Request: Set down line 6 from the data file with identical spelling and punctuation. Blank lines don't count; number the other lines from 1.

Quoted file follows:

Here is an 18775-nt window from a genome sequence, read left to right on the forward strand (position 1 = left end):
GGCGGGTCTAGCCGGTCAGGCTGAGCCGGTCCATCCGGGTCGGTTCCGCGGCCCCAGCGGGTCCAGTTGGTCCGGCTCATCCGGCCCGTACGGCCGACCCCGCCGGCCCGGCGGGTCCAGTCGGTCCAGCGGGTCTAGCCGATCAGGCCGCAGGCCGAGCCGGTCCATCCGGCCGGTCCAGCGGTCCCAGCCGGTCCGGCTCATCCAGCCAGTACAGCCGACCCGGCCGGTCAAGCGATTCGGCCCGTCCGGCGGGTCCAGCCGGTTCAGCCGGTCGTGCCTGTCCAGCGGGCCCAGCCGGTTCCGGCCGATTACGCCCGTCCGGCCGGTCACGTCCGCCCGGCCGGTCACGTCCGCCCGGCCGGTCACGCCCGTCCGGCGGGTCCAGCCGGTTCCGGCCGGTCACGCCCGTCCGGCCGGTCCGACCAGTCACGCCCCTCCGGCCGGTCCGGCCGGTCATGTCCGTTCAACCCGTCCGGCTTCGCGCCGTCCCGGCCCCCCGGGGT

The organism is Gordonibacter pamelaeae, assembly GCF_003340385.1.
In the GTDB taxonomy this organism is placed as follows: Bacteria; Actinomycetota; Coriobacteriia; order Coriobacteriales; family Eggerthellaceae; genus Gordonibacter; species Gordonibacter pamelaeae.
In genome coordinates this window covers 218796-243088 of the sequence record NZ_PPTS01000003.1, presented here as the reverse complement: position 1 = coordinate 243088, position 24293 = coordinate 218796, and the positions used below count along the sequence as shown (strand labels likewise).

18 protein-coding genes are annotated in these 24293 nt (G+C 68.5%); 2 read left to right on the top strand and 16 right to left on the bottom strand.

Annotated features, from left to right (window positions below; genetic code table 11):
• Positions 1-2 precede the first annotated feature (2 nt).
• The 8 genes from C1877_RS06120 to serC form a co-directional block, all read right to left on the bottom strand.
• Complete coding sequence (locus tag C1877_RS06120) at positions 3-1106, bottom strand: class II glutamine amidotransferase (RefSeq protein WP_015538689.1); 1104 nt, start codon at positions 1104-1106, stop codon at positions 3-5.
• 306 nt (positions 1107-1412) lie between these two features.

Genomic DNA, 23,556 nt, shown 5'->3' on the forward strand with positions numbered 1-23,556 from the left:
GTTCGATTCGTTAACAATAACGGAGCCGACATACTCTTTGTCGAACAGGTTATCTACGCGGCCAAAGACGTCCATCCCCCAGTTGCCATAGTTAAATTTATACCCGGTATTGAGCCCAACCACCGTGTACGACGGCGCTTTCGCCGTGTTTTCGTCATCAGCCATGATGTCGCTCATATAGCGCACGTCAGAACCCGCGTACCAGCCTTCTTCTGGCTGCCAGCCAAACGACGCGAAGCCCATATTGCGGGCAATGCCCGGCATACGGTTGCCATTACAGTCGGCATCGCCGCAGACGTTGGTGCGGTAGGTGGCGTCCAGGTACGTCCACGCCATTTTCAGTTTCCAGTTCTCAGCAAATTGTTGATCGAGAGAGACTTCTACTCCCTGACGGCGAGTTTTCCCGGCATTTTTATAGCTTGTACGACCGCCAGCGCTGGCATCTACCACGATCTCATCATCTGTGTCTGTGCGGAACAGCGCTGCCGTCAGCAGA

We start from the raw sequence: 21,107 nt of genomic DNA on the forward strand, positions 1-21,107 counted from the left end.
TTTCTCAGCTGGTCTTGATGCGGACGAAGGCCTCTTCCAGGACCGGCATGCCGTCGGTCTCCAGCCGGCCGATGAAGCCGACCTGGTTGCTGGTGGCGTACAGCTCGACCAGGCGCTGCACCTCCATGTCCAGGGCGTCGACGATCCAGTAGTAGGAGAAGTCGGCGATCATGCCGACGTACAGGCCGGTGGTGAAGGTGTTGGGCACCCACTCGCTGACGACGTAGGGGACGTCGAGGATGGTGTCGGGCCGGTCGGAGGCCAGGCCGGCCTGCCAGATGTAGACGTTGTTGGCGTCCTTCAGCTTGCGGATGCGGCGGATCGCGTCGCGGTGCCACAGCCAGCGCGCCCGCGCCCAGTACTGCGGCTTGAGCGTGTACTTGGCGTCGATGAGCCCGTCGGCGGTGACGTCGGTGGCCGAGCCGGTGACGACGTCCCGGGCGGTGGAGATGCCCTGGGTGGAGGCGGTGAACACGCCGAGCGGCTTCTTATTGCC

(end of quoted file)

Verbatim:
18 protein-coding genes are annotated in these 24293 nt (G+C 68.5%); 2 read left to right on the top strand and 16 right to left on the bottom strand.